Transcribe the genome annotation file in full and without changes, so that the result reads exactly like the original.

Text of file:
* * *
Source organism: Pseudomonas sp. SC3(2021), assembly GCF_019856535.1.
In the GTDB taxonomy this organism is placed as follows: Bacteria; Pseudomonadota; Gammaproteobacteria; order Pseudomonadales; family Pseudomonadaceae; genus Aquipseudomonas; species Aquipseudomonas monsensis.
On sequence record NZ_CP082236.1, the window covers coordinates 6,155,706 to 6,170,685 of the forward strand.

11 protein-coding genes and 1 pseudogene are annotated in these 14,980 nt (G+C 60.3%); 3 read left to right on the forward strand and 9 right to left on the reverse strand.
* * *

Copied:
Source organism: Pseudomonas sp. SC3(2021), assembly GCF_019856535.1.
In the GTDB taxonomy this organism is placed as follows: Bacteria; Pseudomonadota; Gammaproteobacteria; order Pseudomonadales; family Pseudomonadaceae; genus Aquipseudomonas; species Aquipseudomonas monsensis.
On sequence record NZ_CP082236.1, the window covers coordinates 6,155,706 to 6,170,685 of the forward strand.

11 protein-coding genes and 1 pseudogene are annotated in these 14,980 nt (G+C 60.3%); 3 read left to right on the forward strand and 9 right to left on the reverse strand.